->->->->NEWSFLASH: Sigg recently admitted that prior to August 2008, its proprietary "water-based epoxy liner" contaned BPA :-( Find out how to exchange your old Sigg bottle for a new, BPA-free one here ... or skip Sigg in favor of a company that's more forthcoming on consumer safety<-<-<-<-

 

Kleen Kanteen Stainless Steel Bottle

Klean Kanteen 27 -Ounce Classic, Poly Sport Cap 2.0 Stainless Steel Water Bottle
Klean Kanteen 27 -Ounce Classic, Poly Sport Cap 2.0 Stainless Steel Water Bottle

Pros:

No concerns about leaching. Stainless steel doesn't require an inner lining to be safe to drink from.

Dishwasher safe.

Progressive company--strives for eco-friendly manufacturing, adheres to fair-labor standards, donates to green causes.

Cons:

The heaviest bottle of the 3 kinds discussed here. (But only slightly heavier than the Sigg.)

Sport top can get noisy when you slurp from it. Fine for the soccer field, but perhaps a bit distracting in class.

 

Nalgene Plastic Bottle

Nalgene ATB w/ Lid BPA-Free Bottle - 22oz Pink, 22oz
Nalgene ATB w/ Lid BPA-Free Bottle - 22oz Pink, 22oz

Pros:

Lighter weight than the metal bottles.

Dishwasher safe.

More affordable than the Sigg or Kleen Kanteen bottles--which is key if your kids tend to lose a bottle now and then.

Made in the USA, if that floats your boat.

Cons:

If dropped repeatedly, the "locking" feature on the lid will break, making it less leakproof. One of my kids had a classmate who used to knock his water bottle off the desk on purpose...sigh...but that's the only time this has really been an issue. Otherwise, the bottles are quite sturdy.

 

CamelBak Plastic Bottle

Camelbak Better 0.75L Bottle, Sky Blue
Camelbak Better 0.75L Bottle, Sky Blue

Our fave! The parts handle the dishwasher just fine & are durable. Range of color choices lets us "color code" for the 3 kids (and myself!). All-around hit.

 

Keep It Clean

Culligan FM-15A Faucet Mount Filter with Advanced Water Filtration, White Finish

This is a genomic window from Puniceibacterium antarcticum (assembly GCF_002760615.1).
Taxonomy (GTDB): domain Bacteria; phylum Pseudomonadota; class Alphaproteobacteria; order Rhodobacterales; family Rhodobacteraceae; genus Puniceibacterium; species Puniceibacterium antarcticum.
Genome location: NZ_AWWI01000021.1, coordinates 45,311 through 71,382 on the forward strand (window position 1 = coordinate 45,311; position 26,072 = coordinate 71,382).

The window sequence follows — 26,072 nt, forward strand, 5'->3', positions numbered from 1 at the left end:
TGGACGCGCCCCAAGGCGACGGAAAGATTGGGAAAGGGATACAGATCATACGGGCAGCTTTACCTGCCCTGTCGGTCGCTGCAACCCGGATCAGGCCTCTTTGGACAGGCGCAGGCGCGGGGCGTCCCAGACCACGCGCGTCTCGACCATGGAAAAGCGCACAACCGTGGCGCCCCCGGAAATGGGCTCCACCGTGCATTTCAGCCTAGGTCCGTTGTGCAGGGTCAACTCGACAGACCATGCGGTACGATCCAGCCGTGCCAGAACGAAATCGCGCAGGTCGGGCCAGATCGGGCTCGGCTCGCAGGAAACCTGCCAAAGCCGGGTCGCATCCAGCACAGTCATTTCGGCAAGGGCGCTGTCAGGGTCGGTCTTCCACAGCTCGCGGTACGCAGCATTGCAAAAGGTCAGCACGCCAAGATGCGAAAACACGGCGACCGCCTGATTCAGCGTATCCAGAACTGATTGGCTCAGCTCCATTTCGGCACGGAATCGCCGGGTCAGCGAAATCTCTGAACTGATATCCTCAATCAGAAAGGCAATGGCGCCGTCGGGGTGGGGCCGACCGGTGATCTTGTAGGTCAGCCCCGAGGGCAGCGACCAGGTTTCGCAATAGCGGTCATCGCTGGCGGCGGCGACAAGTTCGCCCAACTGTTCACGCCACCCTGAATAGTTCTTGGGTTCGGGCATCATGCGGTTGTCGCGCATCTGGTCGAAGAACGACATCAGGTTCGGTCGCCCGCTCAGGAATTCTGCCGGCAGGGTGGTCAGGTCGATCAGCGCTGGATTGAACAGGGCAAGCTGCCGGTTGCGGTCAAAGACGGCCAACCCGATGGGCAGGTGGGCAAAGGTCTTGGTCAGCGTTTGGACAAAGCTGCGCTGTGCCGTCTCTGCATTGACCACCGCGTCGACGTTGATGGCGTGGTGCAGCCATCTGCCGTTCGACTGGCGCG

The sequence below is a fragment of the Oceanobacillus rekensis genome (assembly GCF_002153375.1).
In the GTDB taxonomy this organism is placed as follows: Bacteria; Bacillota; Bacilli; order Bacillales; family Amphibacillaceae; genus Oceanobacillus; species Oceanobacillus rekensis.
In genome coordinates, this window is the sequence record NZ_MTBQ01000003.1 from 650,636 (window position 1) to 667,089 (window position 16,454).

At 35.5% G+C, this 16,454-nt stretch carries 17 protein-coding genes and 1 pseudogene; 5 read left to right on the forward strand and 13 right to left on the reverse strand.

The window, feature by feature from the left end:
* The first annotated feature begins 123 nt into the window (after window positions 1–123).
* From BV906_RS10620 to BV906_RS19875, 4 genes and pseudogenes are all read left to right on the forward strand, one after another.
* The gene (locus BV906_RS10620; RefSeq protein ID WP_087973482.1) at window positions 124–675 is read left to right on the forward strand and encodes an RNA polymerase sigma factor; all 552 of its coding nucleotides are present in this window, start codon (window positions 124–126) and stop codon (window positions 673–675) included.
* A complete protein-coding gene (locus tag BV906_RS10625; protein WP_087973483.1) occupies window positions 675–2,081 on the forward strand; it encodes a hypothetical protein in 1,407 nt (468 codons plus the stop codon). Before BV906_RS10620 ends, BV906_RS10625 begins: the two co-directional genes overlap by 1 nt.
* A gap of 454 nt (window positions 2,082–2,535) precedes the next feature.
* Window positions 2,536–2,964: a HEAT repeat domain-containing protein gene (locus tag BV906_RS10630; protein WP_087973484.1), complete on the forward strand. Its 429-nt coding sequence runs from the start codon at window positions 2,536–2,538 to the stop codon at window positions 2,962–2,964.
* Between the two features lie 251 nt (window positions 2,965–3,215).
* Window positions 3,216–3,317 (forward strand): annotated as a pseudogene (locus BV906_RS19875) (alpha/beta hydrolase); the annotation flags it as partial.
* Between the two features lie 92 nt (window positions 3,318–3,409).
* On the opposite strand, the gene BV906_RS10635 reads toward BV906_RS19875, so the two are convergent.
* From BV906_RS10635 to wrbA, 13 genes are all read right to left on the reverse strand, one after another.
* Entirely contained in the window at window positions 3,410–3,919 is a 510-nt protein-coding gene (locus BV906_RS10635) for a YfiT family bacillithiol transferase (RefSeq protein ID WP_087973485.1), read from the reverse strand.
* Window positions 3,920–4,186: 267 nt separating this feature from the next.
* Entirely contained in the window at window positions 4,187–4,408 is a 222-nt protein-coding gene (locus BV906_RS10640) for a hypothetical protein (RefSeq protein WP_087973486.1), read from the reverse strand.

Culligan FM-15A Faucet Mount Filter with Advanced Water Filtration, White Finish

We live in an old house in an older town with fairly old pipes. So filtering the tap water is a must. I shopped around for an affordable but reliable faucet filter and settled on this one. It's served us well.

 

~~~~Fiber supplements: Okay for kids?~~~~ - Doctors may recommend fiber drinks for some children

Kids who struggle with constipation benefit from lots of water every day, along with fresh fruits, vegetables & whole-grain foods. If constipation persists, ask the pediatrician about a fiber supplement like Citrucel. While my kids haven't needed it, it has helped me tremendously with abdominal discomfort due to IBS. Instead of psyllium, found in brands like Metamucil and irritating to some stomachs, Citrucel uses another plant fiber called methylcellulose. It must be mixed with at least 8 ounces of liquid, such as water or juice. The orange taste isn't bad once you get used to it. I've used both the powder and capsule varieties and fare much better with the powder. Check with your pediatrician first before starting this or any supplement, especially for children under age 6.

via flickr cc
via flickr cc | Source

Milk

Milk has fallen somewhat out of favor in recent years due to an increasing number of kids with milk allergies or sensitivities. For children without these issues, I personally feel lowfat or skim milk still has an important place in a healthy diet. Milk is more filling than other drinks and is rich with the protein and calcium growing kids need.

Partly through cutting out single-use water bottles, we started budgeting for organic milk several years ago. One of the kids, at age 7, developed a teen-style pimple, and when I asked the pediatrician about it, she said it could be the early traces of puberty. At 7?? I thought. And then I remembered a friend talking about how growth hormones given to cows can trigger early puberty in kids who consume milk. That was the moment I decided we needed to go organic. I can't prove a causal relationship, but my son is now 10 and hasn't had one of those pimples again since we switched.


"Organic Rx": Milk is Item #1

Pediatrician Alan Greene, M.D., hosts my favorite website on children's health and is a real evangelist for organic food and drink. He advises parents to start with milk, as they switch to organics:

"When parents start making organic choices they often intuitively start at the top of the food chain, with organic milk, if dairy is part of their family's diet. When moms understand that the food they eat and the medicines they take can go into their breast milk, they often make the connection that the medicines and foods given to dairy cows can affect their family's health. They prefer avoiding the routine use of antibiotics, artificial hormones, pesticides, and genetically modified feed. And with good reason. Some recent USDA monitoring data found synthetic pyrethroid pesticides in 27% of conventional milk samples, and in only one organic sample - and even that at a lower level."

Read more here.

What about the sugary Ovaltine I give the kids on weekends but feel sort of guilty about? Dr. Greene's take on that is reassuring: